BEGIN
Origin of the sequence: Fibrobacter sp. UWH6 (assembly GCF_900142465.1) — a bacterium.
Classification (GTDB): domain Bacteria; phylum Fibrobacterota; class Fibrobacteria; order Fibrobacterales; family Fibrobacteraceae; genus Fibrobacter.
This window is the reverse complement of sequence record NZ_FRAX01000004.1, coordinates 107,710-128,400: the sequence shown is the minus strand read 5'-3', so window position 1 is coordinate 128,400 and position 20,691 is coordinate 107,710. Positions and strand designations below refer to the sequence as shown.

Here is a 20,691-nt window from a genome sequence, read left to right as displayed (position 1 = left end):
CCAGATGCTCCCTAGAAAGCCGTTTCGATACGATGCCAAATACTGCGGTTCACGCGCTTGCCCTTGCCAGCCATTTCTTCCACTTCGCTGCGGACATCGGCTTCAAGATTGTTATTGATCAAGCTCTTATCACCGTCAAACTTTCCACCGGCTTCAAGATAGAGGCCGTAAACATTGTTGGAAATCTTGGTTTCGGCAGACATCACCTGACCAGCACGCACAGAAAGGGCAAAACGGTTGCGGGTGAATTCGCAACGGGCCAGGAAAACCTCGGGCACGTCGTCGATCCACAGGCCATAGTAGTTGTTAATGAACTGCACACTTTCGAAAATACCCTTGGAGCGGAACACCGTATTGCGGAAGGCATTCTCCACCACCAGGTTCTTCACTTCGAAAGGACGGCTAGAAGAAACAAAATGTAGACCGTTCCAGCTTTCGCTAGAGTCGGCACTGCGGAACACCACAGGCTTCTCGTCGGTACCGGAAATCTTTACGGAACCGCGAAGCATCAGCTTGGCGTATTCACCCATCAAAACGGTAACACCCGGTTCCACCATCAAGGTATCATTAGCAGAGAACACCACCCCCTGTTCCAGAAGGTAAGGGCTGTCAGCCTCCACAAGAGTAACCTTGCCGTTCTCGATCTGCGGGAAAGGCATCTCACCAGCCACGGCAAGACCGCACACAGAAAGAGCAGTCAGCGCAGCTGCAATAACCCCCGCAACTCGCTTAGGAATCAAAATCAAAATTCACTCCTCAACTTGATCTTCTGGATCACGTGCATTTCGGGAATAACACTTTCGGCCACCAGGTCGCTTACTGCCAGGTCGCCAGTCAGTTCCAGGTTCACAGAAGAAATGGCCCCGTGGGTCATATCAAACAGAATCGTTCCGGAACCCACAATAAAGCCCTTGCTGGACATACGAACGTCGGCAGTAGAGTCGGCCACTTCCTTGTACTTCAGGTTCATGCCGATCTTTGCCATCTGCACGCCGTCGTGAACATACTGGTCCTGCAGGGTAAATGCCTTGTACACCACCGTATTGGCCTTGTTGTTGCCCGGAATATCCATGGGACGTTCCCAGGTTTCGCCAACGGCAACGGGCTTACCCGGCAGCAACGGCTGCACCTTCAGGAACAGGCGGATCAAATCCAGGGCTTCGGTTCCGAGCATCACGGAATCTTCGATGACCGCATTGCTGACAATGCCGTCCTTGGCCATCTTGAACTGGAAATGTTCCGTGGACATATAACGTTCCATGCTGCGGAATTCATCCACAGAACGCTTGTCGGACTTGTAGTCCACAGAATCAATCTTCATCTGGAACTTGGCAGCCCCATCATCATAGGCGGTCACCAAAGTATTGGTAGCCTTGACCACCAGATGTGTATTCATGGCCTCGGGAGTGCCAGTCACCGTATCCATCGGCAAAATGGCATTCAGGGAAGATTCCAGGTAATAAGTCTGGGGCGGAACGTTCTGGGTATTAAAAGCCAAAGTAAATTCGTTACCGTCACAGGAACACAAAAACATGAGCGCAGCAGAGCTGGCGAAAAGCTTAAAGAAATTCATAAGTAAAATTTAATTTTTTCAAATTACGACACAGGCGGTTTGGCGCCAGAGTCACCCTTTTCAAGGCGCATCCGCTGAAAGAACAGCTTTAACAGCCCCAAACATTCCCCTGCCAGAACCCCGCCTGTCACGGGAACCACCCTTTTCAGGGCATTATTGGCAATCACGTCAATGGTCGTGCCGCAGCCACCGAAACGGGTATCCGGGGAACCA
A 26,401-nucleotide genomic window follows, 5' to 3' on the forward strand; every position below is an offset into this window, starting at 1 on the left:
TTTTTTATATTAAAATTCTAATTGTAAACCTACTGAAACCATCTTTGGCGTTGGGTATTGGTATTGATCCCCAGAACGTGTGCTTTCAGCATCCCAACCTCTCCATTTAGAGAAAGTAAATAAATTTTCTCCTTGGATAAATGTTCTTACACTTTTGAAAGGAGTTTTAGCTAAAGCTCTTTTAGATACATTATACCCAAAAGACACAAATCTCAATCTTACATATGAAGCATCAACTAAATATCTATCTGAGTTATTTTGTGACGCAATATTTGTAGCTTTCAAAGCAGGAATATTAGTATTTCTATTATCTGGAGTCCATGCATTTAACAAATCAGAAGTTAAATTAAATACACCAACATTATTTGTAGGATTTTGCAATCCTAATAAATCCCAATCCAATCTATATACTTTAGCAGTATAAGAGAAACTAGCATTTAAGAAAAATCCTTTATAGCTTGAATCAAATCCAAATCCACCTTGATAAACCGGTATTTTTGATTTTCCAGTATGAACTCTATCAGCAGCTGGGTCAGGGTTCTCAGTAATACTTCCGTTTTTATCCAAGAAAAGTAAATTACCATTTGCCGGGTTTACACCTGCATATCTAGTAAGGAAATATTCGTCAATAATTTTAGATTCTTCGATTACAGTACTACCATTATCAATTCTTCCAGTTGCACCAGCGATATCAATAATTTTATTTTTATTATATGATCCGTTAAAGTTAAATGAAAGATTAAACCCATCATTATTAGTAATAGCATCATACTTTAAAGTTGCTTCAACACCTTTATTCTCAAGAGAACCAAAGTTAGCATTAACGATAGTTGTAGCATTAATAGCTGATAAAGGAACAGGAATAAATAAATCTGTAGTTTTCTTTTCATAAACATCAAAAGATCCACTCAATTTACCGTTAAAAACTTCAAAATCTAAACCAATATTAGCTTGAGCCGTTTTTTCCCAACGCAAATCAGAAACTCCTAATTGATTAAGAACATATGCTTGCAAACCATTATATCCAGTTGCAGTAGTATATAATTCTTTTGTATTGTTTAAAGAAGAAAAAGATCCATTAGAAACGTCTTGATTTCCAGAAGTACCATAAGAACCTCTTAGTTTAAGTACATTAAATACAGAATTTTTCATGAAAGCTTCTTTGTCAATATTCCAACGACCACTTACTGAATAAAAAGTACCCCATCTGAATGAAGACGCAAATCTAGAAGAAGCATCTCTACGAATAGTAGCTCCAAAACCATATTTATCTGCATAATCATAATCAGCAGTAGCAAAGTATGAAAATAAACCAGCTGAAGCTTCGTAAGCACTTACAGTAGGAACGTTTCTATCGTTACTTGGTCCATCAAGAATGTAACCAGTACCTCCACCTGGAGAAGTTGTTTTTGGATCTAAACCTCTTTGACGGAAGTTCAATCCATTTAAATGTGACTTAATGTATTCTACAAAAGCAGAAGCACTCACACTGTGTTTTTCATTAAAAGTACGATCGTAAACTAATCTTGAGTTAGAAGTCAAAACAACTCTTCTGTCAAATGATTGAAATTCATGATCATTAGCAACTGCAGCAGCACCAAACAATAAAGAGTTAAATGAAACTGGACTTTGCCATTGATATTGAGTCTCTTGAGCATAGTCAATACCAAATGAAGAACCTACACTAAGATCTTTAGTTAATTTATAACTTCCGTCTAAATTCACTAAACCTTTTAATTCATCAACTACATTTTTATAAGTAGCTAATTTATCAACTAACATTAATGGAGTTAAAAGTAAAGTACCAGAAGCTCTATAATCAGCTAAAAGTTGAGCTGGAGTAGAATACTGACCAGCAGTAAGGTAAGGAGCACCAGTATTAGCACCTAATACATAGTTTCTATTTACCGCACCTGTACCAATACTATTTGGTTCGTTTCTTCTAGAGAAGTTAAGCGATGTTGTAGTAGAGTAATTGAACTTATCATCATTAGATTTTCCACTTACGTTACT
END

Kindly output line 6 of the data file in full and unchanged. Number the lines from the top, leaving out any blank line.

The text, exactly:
A 26,401-nucleotide genomic window follows, 5' to 3' on the forward strand; every position below is an offset into this window, starting at 1 on the left: